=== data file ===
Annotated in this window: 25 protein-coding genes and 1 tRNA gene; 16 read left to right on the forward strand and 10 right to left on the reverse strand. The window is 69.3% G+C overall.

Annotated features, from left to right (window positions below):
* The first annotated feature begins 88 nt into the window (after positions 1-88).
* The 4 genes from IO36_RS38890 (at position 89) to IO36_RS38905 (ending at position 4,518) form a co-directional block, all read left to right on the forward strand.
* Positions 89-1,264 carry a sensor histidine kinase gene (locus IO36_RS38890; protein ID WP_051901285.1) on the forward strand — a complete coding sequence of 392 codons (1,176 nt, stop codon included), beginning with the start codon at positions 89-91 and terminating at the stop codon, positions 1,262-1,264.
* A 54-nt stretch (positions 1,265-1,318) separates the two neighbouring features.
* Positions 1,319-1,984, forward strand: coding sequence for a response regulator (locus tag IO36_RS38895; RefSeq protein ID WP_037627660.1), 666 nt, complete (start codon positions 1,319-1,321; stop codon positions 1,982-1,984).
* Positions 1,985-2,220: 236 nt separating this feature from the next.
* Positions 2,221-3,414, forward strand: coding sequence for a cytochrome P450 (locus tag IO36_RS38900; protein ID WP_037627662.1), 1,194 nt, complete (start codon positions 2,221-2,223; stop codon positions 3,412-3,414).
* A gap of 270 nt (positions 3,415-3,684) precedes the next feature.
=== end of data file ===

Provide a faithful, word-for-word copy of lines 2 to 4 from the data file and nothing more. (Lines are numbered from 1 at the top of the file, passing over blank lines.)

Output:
Annotated features, from left to right (window positions below):
* The first annotated feature begins 88 nt into the window (after positions 1-88).
* The 4 genes from IO36_RS38890 (at position 89) to IO36_RS38905 (ending at position 4,518) form a co-directional block, all read left to right on the forward strand.